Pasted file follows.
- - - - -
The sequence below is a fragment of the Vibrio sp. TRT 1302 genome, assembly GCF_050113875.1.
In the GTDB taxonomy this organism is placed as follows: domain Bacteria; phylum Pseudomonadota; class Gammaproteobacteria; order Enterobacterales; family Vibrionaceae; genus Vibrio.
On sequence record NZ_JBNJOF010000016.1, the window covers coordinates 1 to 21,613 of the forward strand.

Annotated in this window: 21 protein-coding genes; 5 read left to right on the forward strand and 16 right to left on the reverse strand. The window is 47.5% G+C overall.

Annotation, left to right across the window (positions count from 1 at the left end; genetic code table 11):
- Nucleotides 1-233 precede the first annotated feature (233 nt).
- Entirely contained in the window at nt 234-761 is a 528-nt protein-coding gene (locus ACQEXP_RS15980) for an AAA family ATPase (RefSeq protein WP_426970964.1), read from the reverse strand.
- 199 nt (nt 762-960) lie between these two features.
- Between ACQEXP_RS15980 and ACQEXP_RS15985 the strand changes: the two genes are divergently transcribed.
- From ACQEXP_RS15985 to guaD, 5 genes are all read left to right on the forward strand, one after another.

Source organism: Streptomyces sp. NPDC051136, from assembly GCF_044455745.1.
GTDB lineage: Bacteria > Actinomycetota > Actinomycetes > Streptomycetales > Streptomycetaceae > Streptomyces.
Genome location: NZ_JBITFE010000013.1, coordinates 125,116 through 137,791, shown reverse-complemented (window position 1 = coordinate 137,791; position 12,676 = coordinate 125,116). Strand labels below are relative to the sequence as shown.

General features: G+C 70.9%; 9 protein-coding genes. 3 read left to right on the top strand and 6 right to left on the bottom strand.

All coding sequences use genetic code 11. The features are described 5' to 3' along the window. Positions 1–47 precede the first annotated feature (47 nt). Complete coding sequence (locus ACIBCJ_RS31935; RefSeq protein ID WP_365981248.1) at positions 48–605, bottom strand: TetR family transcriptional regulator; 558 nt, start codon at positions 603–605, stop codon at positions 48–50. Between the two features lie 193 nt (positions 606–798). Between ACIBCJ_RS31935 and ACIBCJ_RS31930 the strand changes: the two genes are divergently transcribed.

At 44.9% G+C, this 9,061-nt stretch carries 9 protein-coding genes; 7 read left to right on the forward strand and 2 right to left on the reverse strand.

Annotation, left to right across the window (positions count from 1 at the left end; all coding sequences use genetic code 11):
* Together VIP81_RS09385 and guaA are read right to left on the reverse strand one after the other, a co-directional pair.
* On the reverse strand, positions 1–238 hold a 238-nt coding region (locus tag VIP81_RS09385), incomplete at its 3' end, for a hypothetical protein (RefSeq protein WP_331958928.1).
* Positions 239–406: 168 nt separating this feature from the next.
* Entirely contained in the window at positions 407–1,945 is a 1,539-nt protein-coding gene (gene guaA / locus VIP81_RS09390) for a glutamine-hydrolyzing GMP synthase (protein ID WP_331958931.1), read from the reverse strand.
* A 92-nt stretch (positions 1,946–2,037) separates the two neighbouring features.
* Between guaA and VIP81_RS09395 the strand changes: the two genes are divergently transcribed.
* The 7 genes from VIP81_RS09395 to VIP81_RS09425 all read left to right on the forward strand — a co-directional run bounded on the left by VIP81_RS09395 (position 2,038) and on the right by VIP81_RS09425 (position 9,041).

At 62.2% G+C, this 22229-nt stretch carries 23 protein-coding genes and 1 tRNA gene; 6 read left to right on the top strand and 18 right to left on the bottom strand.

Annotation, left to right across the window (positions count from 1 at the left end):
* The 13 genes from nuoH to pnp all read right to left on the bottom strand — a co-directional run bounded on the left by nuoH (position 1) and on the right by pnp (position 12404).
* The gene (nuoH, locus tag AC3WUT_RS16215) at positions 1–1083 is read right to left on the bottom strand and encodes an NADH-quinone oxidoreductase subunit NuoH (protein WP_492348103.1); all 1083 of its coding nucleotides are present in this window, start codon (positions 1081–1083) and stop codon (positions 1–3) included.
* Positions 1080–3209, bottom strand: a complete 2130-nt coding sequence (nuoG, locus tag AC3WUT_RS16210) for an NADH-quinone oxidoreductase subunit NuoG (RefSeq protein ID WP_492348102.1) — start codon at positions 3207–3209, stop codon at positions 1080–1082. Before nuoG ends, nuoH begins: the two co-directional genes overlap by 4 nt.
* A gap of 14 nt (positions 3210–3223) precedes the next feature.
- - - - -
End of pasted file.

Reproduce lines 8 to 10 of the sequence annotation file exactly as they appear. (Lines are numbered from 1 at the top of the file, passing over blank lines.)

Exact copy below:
- 199 nt (nt 762-960) lie between these two features.
- Between ACQEXP_RS15980 and ACQEXP_RS15985 the strand changes: the two genes are divergently transcribed.
- From ACQEXP_RS15985 to guaD, 5 genes are all read left to right on the forward strand, one after another.